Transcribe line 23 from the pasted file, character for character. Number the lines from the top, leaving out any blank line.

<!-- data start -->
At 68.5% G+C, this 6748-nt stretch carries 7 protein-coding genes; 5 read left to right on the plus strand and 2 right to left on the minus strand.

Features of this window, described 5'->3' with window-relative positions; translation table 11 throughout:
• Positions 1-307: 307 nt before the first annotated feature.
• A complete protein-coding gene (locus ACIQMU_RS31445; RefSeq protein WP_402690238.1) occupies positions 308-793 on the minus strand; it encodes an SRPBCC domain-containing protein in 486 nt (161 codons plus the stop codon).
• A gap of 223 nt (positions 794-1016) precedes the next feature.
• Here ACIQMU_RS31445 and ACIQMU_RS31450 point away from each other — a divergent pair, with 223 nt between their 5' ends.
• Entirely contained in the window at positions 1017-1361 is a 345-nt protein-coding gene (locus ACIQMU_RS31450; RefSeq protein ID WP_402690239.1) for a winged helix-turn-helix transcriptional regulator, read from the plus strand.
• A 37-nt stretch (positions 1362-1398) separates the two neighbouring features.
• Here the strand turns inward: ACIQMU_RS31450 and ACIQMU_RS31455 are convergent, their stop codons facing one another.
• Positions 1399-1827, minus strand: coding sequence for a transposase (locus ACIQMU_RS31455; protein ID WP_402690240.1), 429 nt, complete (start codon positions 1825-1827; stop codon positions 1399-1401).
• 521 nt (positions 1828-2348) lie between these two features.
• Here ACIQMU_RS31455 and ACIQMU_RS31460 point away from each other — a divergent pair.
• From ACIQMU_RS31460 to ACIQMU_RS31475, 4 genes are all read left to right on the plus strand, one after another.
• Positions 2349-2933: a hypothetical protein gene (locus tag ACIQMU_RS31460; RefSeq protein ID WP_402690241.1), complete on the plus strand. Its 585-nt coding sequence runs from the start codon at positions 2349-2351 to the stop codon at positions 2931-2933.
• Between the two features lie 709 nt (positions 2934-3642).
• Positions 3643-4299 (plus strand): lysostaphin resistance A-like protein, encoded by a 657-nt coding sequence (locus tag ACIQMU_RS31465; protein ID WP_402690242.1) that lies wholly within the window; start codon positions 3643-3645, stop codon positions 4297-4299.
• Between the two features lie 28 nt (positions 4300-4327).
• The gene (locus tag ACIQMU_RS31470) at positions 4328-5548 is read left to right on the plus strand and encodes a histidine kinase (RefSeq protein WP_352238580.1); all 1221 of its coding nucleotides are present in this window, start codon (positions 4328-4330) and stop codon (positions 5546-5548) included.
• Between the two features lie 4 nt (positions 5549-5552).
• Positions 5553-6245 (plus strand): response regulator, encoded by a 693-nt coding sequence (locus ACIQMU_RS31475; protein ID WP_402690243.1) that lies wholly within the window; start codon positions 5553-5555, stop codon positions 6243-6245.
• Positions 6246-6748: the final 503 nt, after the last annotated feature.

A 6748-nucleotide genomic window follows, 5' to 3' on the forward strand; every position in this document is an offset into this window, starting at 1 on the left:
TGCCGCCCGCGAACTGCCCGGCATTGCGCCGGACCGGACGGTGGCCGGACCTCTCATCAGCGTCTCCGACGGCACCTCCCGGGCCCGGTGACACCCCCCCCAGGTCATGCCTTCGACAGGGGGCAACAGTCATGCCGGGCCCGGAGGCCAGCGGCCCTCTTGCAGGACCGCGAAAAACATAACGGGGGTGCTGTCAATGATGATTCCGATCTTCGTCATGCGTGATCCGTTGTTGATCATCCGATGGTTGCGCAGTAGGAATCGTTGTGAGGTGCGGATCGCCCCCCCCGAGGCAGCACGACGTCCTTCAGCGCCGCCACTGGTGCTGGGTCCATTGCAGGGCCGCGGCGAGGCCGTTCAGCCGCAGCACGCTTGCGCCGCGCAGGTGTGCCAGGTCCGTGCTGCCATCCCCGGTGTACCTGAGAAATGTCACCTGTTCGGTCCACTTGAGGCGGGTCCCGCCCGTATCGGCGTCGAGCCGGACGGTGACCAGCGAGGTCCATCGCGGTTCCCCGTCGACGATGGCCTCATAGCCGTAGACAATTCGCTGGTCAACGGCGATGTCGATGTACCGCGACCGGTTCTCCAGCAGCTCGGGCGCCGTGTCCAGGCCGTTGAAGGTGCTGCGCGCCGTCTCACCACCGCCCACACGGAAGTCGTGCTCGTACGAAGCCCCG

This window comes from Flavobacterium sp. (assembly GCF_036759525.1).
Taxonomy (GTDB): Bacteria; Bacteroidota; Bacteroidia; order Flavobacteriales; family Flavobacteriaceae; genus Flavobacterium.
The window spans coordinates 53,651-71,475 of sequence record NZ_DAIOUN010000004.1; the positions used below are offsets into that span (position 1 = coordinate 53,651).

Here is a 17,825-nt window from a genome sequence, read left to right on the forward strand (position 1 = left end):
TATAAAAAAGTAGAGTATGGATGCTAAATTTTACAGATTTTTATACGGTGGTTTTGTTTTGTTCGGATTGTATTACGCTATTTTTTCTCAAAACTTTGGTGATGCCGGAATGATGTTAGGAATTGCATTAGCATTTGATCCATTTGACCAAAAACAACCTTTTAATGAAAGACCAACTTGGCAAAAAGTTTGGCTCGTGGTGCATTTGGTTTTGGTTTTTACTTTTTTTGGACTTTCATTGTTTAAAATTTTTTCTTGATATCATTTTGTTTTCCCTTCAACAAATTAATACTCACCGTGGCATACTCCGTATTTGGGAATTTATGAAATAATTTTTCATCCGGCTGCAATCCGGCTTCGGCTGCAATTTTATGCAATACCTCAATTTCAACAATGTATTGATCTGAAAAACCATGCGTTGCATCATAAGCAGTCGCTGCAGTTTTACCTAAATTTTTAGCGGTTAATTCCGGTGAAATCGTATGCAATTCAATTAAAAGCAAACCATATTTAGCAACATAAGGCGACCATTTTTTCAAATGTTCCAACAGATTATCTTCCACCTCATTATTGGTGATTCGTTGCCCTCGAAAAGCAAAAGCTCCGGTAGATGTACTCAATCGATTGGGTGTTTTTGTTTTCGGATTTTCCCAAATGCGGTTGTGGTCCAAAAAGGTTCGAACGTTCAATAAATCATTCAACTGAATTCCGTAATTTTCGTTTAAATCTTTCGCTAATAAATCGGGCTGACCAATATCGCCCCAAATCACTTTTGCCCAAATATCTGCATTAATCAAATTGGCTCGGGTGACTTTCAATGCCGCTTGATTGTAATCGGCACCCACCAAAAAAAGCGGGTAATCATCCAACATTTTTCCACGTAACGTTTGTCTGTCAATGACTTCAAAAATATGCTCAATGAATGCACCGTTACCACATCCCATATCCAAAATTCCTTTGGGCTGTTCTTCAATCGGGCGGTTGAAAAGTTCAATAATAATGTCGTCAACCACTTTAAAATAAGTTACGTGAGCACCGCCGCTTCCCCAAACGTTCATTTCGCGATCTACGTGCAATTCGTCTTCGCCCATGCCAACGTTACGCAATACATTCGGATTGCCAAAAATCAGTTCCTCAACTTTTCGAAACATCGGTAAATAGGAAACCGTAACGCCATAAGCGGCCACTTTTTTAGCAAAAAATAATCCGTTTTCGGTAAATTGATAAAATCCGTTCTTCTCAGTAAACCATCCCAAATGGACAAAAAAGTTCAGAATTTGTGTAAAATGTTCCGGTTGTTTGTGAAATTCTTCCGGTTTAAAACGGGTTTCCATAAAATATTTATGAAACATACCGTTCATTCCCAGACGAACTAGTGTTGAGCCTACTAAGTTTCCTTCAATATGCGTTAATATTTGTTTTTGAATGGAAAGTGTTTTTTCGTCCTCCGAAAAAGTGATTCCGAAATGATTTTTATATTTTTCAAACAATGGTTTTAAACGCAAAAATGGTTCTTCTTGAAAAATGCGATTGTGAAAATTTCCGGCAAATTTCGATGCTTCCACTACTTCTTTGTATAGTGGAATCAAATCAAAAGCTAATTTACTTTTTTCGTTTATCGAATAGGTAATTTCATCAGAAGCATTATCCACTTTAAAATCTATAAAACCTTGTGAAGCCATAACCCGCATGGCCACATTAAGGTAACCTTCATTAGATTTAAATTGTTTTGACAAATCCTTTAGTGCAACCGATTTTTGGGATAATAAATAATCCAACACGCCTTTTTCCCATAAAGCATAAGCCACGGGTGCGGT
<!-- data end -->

TGCCGCCCGCGAACTGCCCGGCATTGCGCCGGACCGGACGGTGGCCGGACCTCTCATCAGCGTCTCCGACGGCACCTCCCGGGCCCGGTGACACCCCCCCCAGGTCATGCCTTCGACAGGGGGCAACAGTCATGCCGGGCCCGGAGGCCAGCGGCCCTCTTGCAGGACCGCGAAAAACATAACGGGGGTGCTGTCAATGATGATTCCGATCTTCGTCATGCGTGATCCGTTGTTGATCATCCGATGGTTGCGCAGTAGGAATCGTTGTGAGGTGCGGATCGCCCCCCCCGAGGCAGCACGACGTCCTTCAGCGCCGCCACTGGTGCTGGGTCCATTGCAGGGCCGCGGCGAGGCCGTTCAGCCGCAGCACGCTTGCGCCGCGCAGGTGTGCCAGGTCCGTGCTGCCATCCCCGGTGTACCTGAGAAATGTCACCTGTTCGGTCCACTTGAGGCGGGTCCCGCCCGTATCGGCGTCGAGCCGGACGGTGACCAGCGAGGTCCATCGCGGTTCCCCGTCGACGATGGCCTCATAGCCGTAGACAATTCGCTGGTCAACGGCGATGTCGATGTACCGCGACCGGTTCTCCAGCAGCTCGGGCGCCGTGTCCAGGCCGTTGAAGGTGCTGCGCGCCGTCTCACCACCGCCCACACGGAAGTCGTGCTCGTACGAAGCCCCG